To me, this is one of the most poignant images in scripture. Ezekiel turns from the leaders and takes on the flock.
What kind of behavior is he condemning?
[The image is of sheep at a waterhole or stream. They should be thankful for the water. But some aren’t content merely to have. They feel the need to make sure others don’t have — and so they foul the water so no one else can enjoy it.
[God speaks to “my flock” in v 17 ff and then speaks of them interfering with “my flock” in v 19. In other words, those who foul the water for others are fouling the waters for God’s flock — they aren’t all his flock although they may well think that they are!
[I’m sometimes astonished at how hatefully Christians can treat those outside the church, treating them as beneath contempt. This is precisely the attitude that God condemns. Worse yet, we sometimes treat fellow Christians with contempt, claiming superiority in the most arrogant ways. We refuse to fellowship them or even listen to them serious. Rather than drinking side by side, we drink and then do our best to foul their water.]
20 “‘Therefore this is what the Sovereign LORD says to them: See, I myself will judge between the fat sheep and the lean sheep. 21 Because you shove with flank and shoulder, butting all the weak sheep with your horns until you have driven them away, 22 I will save my flock, and they will no longer be plundered. I will judge between one sheep and another.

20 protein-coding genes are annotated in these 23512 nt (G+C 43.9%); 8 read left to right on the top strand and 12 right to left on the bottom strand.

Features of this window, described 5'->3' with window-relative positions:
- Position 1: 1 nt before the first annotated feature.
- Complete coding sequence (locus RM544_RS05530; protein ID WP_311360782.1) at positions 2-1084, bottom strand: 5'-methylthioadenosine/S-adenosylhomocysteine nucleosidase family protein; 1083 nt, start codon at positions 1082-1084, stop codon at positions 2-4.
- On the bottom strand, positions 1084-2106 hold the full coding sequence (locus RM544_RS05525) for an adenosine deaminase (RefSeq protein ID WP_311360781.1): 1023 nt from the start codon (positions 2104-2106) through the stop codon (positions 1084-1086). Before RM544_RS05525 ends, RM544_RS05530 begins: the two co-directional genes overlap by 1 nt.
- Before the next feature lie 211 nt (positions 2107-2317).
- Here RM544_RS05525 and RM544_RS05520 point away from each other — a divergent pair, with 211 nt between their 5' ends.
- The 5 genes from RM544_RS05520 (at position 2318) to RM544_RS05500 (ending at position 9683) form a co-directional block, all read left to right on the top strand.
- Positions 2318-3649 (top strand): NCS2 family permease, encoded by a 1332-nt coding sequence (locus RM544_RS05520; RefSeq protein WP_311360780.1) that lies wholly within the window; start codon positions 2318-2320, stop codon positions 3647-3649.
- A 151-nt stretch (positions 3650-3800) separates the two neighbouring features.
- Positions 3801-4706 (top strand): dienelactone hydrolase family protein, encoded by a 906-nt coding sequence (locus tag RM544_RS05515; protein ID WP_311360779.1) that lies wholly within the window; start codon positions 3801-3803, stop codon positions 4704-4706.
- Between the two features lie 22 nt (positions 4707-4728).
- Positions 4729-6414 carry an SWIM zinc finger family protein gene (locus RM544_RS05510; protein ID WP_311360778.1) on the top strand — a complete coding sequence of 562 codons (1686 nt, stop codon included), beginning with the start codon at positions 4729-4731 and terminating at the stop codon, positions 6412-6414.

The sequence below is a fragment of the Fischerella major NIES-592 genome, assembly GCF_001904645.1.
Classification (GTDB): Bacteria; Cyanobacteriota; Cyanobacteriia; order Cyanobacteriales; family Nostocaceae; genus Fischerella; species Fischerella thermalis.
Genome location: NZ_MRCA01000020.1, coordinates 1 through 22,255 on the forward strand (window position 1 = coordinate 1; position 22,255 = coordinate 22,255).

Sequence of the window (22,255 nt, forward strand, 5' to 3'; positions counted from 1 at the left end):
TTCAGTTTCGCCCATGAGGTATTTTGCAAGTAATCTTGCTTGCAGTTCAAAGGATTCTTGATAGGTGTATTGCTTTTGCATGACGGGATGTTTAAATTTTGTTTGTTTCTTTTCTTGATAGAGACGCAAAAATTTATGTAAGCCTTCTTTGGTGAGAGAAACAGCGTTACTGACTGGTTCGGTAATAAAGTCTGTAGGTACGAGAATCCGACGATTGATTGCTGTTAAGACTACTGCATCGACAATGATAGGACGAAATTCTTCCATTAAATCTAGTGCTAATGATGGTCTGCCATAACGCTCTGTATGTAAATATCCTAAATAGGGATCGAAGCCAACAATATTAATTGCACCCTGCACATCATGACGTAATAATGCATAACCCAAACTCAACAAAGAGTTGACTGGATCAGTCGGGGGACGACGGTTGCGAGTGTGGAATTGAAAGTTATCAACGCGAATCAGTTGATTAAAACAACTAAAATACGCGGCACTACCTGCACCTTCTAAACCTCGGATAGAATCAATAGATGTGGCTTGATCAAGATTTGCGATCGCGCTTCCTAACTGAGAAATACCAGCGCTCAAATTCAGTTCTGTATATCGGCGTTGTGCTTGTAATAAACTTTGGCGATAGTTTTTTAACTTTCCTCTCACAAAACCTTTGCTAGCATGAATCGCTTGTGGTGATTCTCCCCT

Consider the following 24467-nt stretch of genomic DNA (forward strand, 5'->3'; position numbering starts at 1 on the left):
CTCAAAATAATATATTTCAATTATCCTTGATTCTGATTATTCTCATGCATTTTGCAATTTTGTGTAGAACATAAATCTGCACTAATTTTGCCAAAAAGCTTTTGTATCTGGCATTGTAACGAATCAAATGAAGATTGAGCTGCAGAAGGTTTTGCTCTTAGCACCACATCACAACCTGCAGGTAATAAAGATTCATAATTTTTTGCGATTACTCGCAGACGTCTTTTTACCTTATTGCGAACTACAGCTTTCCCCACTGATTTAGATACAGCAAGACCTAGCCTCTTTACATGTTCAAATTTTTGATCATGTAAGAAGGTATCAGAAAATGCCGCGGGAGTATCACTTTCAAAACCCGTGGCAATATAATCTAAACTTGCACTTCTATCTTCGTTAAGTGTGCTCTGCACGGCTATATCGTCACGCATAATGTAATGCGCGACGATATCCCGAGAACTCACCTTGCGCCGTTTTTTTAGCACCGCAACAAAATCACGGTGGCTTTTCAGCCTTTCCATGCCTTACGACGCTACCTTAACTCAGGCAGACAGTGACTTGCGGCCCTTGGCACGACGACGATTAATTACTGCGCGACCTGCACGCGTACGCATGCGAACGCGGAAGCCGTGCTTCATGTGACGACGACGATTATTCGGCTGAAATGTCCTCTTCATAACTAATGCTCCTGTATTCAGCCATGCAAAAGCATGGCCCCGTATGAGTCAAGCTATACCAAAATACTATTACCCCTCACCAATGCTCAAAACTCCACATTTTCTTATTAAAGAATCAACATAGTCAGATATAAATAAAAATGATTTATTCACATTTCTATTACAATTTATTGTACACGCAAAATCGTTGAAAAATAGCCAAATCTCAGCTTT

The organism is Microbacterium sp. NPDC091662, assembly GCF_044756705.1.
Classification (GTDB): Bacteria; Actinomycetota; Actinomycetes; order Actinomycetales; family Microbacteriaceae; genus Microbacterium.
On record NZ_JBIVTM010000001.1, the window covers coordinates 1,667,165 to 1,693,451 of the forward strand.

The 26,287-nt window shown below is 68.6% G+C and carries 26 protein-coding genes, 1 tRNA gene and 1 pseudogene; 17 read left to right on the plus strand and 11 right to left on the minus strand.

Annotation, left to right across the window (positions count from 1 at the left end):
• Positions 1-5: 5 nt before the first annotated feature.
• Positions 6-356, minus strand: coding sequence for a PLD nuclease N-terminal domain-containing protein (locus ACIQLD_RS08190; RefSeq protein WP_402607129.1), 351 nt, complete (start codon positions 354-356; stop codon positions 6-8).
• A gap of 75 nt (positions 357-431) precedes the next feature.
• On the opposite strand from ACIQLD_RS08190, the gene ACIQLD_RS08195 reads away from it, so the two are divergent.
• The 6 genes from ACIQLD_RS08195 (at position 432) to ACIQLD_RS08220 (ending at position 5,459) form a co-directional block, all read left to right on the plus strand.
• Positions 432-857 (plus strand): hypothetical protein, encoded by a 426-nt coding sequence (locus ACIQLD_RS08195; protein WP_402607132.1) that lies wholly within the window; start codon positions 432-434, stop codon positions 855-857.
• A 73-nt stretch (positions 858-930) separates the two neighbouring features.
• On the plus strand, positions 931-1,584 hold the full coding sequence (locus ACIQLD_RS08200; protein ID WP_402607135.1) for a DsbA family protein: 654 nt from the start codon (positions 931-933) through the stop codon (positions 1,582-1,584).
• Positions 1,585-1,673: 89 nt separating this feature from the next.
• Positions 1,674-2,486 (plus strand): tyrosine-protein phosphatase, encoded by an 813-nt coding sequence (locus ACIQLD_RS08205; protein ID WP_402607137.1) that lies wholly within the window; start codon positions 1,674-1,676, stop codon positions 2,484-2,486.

What is the image of butting about?
[It’s concern for the weak and poor. The strong can easily push them out of the way, getting to the water first and leaving them to starve, but there’s enough for all.
[V. 22 teaches that merely being in Israel (old or new) is not enough. If you are selfish and hurt those in need, being in the flock won’t spare you from God’s anger.]
23 I will place over them one shepherd, my servant David, and he will tend them; he will tend them and be their shepherd. 24 I the LORD will be their God, and my servant David will be prince among them. I the LORD have spoken.
David had been dead for centuries. Who is Ezekiel speaking about?
[It’s Jesus – the King, the Messiah.]